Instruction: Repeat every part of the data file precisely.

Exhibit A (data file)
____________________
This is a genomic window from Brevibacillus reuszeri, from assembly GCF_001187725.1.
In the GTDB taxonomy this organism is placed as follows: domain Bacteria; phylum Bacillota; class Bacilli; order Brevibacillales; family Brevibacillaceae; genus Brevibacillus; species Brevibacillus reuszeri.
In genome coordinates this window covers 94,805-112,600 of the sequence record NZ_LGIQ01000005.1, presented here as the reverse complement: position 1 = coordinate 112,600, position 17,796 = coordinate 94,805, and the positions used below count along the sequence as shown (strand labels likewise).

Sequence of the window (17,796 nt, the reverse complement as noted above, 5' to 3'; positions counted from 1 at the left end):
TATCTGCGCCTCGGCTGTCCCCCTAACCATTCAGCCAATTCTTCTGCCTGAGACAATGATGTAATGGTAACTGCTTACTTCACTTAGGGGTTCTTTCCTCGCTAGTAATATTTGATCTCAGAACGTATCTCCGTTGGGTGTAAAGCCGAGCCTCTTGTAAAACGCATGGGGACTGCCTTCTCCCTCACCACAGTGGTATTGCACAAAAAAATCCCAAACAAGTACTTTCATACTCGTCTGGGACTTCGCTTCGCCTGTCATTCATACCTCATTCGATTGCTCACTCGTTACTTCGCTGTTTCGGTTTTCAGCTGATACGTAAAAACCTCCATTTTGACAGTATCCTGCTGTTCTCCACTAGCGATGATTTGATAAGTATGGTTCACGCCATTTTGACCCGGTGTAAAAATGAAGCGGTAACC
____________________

This is a genomic window from Brevibacillus reuszeri, from assembly GCF_001187725.1.
In the GTDB taxonomy this organism is placed as follows: domain Bacteria; phylum Bacillota; class Bacilli; order Brevibacillales; family Brevibacillaceae; genus Brevibacillus; species Brevibacillus reuszeri.
In genome coordinates this window covers 94,805-112,600 of the sequence record NZ_LGIQ01000005.1, presented here as the reverse complement: position 1 = coordinate 112,600, position 17,796 = coordinate 94,805, and the positions used below count along the sequence as shown (strand labels likewise).

Sequence of the window (17,796 nt, the reverse complement as noted above, 5' to 3'; positions counted from 1 at the left end):
TATCTGCGCCTCGGCTGTCCCCCTAACCATTCAGCCAATTCTTCTGCCTGAGACAATGATGTAATGGTAACTGCTTACTTCACTTAGGGGTTCTTTCCTCGCTAGTAATATTTGATCTCAGAACGTATCTCCGTTGGGTGTAAAGCCGAGCCTCTTGTAAAACGCATGGGGACTGCCTTCTCCCTCACCACAGTGGTATTGCACAAAAAAATCCCAAACAAGTACTTTCATACTCGTCTGGGACTTCGCTTCGCCTGTCATTCATACCTCATTCGATTGCTCACTCGTTACTTCGCTGTTTCGGTTTTCAGCTGATACGTAAAAACCTCCATTTTGACAGTATCCTGCTGTTCTCCACTAGCGATGATTTGATAAGTATGGTTCACGCCATTTTGACCCGGTGTAAAAATGAAGCGGTAACC